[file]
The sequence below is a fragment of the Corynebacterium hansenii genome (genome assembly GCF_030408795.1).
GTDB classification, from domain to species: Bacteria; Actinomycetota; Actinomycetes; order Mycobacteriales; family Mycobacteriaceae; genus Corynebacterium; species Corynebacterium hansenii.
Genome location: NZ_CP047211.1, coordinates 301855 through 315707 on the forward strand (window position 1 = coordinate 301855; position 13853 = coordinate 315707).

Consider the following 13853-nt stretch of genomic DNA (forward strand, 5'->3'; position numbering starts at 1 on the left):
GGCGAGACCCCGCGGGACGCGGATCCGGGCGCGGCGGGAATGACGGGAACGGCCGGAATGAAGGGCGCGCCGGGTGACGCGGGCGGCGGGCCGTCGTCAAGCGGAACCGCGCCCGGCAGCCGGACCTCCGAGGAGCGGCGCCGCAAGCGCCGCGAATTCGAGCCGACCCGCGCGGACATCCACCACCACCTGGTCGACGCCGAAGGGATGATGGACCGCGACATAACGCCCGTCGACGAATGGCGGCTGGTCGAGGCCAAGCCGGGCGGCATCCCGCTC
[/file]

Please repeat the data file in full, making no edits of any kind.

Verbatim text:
The sequence below is a fragment of the Corynebacterium hansenii genome (genome assembly GCF_030408795.1).
GTDB classification, from domain to species: Bacteria; Actinomycetota; Actinomycetes; order Mycobacteriales; family Mycobacteriaceae; genus Corynebacterium; species Corynebacterium hansenii.
Genome location: NZ_CP047211.1, coordinates 301855 through 315707 on the forward strand (window position 1 = coordinate 301855; position 13853 = coordinate 315707).

Consider the following 13853-nt stretch of genomic DNA (forward strand, 5'->3'; position numbering starts at 1 on the left):
GGCGAGACCCCGCGGGACGCGGATCCGGGCGCGGCGGGAATGACGGGAACGGCCGGAATGAAGGGCGCGCCGGGTGACGCGGGCGGCGGGCCGTCGTCAAGCGGAACCGCGCCCGGCAGCCGGACCTCCGAGGAGCGGCGCCGCAAGCGCCGCGAATTCGAGCCGACCCGCGCGGACATCCACCACCACCTGGTCGACGCCGAAGGGATGATGGACCGCGACATAACGCCCGTCGACGAATGGCGGCTGGTCGAGGCCAAGCCGGGCGGCATCCCGCTC